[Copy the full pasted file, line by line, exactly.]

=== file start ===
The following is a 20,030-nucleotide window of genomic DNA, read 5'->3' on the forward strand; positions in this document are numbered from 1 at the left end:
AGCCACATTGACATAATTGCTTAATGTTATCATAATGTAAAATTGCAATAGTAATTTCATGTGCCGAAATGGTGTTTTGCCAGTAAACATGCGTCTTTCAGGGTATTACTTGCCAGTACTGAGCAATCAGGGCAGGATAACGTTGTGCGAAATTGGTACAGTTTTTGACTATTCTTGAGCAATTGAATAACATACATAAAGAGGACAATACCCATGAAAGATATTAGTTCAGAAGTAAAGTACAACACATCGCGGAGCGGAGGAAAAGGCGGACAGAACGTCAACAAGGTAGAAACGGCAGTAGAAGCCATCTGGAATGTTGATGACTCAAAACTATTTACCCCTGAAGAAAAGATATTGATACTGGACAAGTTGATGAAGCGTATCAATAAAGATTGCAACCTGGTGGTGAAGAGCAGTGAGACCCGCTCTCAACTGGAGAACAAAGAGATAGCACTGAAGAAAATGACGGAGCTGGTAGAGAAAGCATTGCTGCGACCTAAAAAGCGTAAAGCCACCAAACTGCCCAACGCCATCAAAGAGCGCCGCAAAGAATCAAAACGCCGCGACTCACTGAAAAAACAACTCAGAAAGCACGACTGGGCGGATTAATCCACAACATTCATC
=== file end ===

The following is a 20,030-nucleotide window of genomic DNA, read 5'->3' on the forward strand; positions in this document are numbered from 1 at the left end:
AGCCACATTGACATAATTGCTTAATGTTATCATAATGTAAAATTGCAATAGTAATTTCATGTGCCGAAATGGTGTTTTGCCAGTAAACATGCGTCTTTCAGGGTATTACTTGCCAGTACTGAGCAATCAGGGCAGGATAACGTTGTGCGAAATTGGTACAGTTTTTGACTATTCTTGAGCAATTGAATAACATACATAAAGAGGACAATACCCATGAAAGATATTAGTTCAGAAGTAAAGTACAACACATCGCGGAGCGGAGGAAAAGGCGGACAGAACGTCAACAAGGTAGAAACGGCAGTAGAAGCCATCTGGAATGTTGATGACTCAAAACTATTTACCCCTGAAGAAAAGATATTGATACTGGACAAGTTGATGAAGCGTATCAATAAAGATTGCAACCTGGTGGTGAAGAGCAGTGAGACCCGCTCTCAACTGGAGAACAAAGAGATAGCACTGAAGAAAATGACGGAGCTGGTAGAGAAAGCATTGCTGCGACCTAAAAAGCGTAAAGCCACCAAACTGCCCAACGCCATCAAAGAGCGCCGCAAAGAATCAAAACGCCGCGACTCACTGAAAAAACAACTCAGAAAGCACGACTGGGCGGATTAATCCACAACATTCATC